The type of drug in question (e.g., small molecule vs. biological material) will usually affect the type of warranty the manufacturer is willing to give.  For instance, with a small molecule that has a straightforward manufacturing process and little variability, the manufacturer may be willing to warrant that the product will meet well-defined final product specifications.

In the case of biologics that involve the use of animal or human tissue, and where the output of the manufacturing process is less consistent, the manufacturer may not warrant to outcome, but rather only that it will follow GMP compliant “recipe” or process. The manufacturer may also expect the drug developer to bear the risk of any uncertain outcomes. This issue may be particularly relevant during the development phase of the product before commercial sale when the GMP process is still being worked out or adjusted.

Regulatory compliance
Compliance with FDA (and foreign counterpart) requirements is another important concern addressed in a contract manufacturing agreement. Each party will want to ensure that the other is abiding by GMP. The drug developer will insist on (a) audit rights to inspect the manufacturer’s records and observe its operations (and that of any of the manufacturer’s subcontractors), and (b) being notified of, and the right to participate in, any inspections by regulatory authorities. Meanwhile, the manufacturer will seek reasonable parameters for such audits, including limits on time, cost and interference with its operations, as well as assurances that any materials sourced by the drug developer or its vendors meet all regulatory requirements. Finally, the drug developer will typically ask that the manufacturer assist with its responses to regulatory inquiries, such as the FDA; and the manufacturer will request adequate compensation for this effort.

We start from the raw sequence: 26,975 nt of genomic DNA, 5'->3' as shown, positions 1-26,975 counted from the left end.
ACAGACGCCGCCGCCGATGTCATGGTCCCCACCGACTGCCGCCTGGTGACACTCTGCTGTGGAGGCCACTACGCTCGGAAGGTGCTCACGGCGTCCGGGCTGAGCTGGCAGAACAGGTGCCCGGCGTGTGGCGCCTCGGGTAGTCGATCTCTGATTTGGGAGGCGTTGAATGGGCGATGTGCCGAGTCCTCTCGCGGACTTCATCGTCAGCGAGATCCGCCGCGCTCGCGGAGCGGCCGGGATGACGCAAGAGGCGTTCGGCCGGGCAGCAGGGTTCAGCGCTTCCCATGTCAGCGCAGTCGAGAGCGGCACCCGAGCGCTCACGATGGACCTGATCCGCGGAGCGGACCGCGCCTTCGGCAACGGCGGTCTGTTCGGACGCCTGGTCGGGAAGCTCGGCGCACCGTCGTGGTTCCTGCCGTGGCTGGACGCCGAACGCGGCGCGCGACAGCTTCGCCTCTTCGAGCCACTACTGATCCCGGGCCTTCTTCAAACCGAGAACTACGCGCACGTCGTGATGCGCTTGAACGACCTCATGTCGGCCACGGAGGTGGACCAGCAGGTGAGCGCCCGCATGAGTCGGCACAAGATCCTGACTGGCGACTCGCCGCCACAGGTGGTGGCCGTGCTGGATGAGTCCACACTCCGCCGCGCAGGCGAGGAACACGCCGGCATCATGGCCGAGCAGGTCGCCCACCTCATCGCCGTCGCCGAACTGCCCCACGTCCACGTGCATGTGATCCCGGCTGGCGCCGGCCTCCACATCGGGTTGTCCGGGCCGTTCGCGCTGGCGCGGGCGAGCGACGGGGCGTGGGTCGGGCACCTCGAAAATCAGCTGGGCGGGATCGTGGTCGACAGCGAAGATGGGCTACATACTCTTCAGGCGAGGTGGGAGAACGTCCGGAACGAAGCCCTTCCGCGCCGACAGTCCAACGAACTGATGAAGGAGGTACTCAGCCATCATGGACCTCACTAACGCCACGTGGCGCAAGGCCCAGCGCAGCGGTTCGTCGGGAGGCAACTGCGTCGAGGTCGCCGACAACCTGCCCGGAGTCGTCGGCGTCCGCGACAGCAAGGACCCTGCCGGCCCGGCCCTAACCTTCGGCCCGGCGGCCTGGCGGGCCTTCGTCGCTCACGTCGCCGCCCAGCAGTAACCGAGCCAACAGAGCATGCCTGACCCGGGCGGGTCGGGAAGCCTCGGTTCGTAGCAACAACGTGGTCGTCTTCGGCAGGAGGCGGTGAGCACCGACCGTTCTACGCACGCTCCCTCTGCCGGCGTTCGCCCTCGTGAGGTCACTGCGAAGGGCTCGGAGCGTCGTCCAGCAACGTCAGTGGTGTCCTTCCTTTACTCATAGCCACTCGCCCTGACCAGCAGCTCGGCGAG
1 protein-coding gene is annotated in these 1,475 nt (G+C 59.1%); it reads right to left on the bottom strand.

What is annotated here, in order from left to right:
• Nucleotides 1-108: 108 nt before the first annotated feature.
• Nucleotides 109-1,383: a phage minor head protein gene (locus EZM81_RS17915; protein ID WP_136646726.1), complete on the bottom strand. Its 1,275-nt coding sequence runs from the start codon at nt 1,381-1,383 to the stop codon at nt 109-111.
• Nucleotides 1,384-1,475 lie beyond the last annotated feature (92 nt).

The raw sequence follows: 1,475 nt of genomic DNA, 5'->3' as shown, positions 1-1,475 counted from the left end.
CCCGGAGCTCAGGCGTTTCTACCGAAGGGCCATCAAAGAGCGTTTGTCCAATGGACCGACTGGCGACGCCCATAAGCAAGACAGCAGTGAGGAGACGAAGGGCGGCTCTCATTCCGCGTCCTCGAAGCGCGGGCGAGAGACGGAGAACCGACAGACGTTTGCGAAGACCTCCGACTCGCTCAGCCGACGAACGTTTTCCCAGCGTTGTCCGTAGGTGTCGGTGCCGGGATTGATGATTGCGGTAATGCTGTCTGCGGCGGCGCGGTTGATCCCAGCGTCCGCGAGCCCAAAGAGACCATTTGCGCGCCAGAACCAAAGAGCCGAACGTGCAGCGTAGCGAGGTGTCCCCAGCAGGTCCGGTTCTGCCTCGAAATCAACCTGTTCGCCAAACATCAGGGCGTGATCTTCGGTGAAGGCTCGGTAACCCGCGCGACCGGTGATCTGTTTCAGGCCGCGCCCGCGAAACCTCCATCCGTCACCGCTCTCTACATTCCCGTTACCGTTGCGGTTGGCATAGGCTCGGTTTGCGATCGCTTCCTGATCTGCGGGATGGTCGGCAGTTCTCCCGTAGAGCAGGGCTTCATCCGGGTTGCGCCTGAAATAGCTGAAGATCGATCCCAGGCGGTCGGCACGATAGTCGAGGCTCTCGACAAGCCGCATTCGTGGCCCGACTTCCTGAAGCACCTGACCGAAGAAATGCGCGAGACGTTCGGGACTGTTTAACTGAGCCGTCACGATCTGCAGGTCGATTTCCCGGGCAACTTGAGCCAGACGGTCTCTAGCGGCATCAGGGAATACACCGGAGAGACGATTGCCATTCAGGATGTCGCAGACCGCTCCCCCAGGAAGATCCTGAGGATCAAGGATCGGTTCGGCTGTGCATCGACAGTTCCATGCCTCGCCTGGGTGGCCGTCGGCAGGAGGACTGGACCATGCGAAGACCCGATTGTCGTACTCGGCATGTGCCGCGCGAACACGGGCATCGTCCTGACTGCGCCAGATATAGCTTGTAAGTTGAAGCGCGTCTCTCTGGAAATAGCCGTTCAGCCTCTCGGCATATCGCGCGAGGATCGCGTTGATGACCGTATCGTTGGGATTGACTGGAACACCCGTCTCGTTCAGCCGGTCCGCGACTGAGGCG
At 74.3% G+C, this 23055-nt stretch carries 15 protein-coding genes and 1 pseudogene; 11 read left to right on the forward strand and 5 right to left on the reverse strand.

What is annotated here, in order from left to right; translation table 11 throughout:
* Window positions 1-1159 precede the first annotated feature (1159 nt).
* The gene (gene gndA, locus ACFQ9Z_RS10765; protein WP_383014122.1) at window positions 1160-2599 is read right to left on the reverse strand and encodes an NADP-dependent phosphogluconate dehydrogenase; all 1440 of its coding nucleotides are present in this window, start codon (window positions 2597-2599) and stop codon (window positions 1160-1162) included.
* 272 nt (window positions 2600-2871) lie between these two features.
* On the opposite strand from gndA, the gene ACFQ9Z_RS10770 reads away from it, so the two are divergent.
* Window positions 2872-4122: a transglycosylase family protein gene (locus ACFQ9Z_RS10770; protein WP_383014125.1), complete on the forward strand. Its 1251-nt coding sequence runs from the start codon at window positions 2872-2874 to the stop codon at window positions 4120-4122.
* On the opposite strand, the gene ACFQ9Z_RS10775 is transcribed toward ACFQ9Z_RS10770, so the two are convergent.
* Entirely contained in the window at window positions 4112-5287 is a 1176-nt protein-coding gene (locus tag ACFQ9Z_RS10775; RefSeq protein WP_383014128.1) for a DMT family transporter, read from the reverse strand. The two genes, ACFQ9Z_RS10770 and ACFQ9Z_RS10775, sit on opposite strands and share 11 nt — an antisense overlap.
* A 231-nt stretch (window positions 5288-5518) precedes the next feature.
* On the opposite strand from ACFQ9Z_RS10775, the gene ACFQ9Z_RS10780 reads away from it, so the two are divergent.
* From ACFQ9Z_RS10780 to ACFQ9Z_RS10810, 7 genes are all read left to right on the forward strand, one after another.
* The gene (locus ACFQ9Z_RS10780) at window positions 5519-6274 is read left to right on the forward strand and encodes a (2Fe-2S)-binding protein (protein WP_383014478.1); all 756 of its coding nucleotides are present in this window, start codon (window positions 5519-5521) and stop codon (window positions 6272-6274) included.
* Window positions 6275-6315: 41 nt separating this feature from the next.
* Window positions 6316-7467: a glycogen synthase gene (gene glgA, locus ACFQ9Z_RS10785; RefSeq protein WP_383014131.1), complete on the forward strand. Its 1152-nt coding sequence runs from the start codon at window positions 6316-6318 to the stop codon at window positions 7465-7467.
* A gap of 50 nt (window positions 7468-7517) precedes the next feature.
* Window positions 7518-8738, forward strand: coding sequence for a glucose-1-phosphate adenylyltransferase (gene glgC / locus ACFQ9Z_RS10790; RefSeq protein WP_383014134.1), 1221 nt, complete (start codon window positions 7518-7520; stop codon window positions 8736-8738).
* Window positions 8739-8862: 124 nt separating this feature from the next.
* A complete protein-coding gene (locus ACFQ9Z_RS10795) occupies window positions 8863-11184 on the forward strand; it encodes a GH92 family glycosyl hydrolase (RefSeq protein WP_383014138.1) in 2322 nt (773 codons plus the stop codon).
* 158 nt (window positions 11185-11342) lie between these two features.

Commercial Supply Agreements
Once a drug product has been approved for commercial sale, additional considerations drive the terms of the commercial supply agreement. The manufacturer will focus on ensuring the most efficient use of its work force, equipment and facilities by requiring:

    • minimum and maximum order amounts
    • minimum annual volume commitments
    • appropriate lead times for order fulfillment
    • GMP suite reservation fees
    • late cancellation fees to recoup up-front costs of production and lost opportunity costs
    • appropriate lead times for termination of the manufacturing contract by the drug developer

      The manufacturer may also push for exclusive manufacturing rights.

      Commensurately, the drug developer may seek:
    • non-competition protections
    • early termination rights in the event the drug developer is acquired or sells or licenses the product to a third party, or if the product is taken off the market or faces generic drug competition
    • in the case of exclusive supply arrangements, the ability for back-up supply if the manufacturer cannot deliver
    • reduction in annual volume commitments in the event of generic or other competition
    • credits for late product delivery

    Development and commercialization of drug products and biologics is a high stakes business with lots of upfront costs and substantial risk of failure. Contract manufacturers frequently play a key role.  Understanding the potential risks and rewards to the drug developers and the manufacturers is crucial to coming to contract manufacturing arrangements that maximize the chances of success for both parties. If you have questions about these types of agreements, please feel free to contact Jordan Karp at [email protected] or contact us via our website.

    Member of Outside GC’s Washington D.C.-based team, Jordan Karp has over 20 years of in-house legal experience in the life sciences and technology industries. He has considerable experience with biotech-related agreements, including contract research and development agreements, clinical trial agreements, and contract manufacturing agreements. Jordan can be reached at [email protected] or 443-310-6794.

    This publication should not be construed as legal advice or a legal opinion on any specific facts or circumstances not an offer to represent you. It is not intended to create, and receipt does not constitute, an attorney-client relationship. The contents are intended for general informational purposes only, and you are urged to consult your attorney concerning any particular situation and any specific legal questions you may have. Pursuant to applicable rules of professional conduct, portions of this publication may constitute Attorney Advertising.